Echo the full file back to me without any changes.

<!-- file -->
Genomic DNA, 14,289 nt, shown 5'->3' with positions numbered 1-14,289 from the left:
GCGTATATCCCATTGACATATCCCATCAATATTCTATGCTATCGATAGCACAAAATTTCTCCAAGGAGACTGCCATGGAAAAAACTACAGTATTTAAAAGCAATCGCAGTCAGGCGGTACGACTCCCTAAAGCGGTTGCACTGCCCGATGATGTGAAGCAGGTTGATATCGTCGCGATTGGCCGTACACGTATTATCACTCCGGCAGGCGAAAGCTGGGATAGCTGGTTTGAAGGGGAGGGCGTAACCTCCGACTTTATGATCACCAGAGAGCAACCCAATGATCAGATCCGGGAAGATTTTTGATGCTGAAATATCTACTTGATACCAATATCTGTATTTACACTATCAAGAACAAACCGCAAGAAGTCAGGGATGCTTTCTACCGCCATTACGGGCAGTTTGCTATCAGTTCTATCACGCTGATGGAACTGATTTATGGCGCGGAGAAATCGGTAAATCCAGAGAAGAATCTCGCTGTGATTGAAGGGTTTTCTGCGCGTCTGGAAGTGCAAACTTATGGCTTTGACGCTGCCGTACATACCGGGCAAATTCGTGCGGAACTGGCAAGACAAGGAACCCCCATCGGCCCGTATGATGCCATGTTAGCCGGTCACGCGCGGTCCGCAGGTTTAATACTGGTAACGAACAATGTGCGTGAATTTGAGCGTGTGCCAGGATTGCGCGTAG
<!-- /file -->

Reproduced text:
Genomic DNA, 14,289 nt, shown 5'->3' with positions numbered 1-14,289 from the left:
GCGTATATCCCATTGACATATCCCATCAATATTCTATGCTATCGATAGCACAAAATTTCTCCAAGGAGACTGCCATGGAAAAAACTACAGTATTTAAAAGCAATCGCAGTCAGGCGGTACGACTCCCTAAAGCGGTTGCACTGCCCGATGATGTGAAGCAGGTTGATATCGTCGCGATTGGCCGTACACGTATTATCACTCCGGCAGGCGAAAGCTGGGATAGCTGGTTTGAAGGGGAGGGCGTAACCTCCGACTTTATGATCACCAGAGAGCAACCCAATGATCAGATCCGGGAAGATTTTTGATGCTGAAATATCTACTTGATACCAATATCTGTATTTACACTATCAAGAACAAACCGCAAGAAGTCAGGGATGCTTTCTACCGCCATTACGGGCAGTTTGCTATCAGTTCTATCACGCTGATGGAACTGATTTATGGCGCGGAGAAATCGGTAAATCCAGAGAAGAATCTCGCTGTGATTGAAGGGTTTTCTGCGCGTCTGGAAGTGCAAACTTATGGCTTTGACGCTGCCGTACATACCGGGCAAATTCGTGCGGAACTGGCAAGACAAGGAACCCCCATCGGCCCGTATGATGCCATGTTAGCCGGTCACGCGCGGTCCGCAGGTTTAATACTGGTAACGAACAATGTGCGTGAATTTGAGCGTGTGCCAGGATTGCGCGTAG